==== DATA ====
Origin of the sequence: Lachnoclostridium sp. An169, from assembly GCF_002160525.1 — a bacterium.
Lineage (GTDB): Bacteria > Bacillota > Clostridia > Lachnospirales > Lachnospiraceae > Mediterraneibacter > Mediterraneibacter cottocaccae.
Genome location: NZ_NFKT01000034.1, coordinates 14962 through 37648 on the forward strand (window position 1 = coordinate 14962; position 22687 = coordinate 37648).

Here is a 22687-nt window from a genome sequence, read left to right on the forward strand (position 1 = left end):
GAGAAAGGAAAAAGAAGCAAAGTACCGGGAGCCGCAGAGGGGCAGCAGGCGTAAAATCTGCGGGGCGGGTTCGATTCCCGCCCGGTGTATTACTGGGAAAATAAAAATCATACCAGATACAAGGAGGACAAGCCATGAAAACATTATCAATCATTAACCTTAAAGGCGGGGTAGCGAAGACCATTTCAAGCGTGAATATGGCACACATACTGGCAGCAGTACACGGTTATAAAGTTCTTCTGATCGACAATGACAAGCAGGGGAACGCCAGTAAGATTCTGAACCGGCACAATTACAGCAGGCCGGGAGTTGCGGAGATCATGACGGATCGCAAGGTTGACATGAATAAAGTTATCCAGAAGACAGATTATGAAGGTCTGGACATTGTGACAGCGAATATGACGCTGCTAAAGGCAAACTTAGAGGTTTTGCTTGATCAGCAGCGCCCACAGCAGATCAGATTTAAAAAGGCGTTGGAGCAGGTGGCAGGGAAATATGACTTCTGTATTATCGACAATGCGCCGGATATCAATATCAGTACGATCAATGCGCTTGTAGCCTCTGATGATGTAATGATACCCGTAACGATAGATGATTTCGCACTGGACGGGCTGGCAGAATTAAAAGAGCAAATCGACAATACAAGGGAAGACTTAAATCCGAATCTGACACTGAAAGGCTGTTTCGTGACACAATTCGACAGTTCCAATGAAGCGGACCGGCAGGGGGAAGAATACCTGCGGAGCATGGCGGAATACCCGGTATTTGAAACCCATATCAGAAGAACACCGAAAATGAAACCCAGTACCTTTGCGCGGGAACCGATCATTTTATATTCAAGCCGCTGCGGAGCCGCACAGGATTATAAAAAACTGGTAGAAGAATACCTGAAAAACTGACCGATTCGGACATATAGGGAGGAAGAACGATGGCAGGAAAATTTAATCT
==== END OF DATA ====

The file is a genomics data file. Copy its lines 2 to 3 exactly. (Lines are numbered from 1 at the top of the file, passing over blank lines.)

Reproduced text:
Lineage (GTDB): Bacteria > Bacillota > Clostridia > Lachnospirales > Lachnospiraceae > Mediterraneibacter > Mediterraneibacter cottocaccae.
Genome location: NZ_NFKT01000034.1, coordinates 14962 through 37648 on the forward strand (window position 1 = coordinate 14962; position 22687 = coordinate 37648).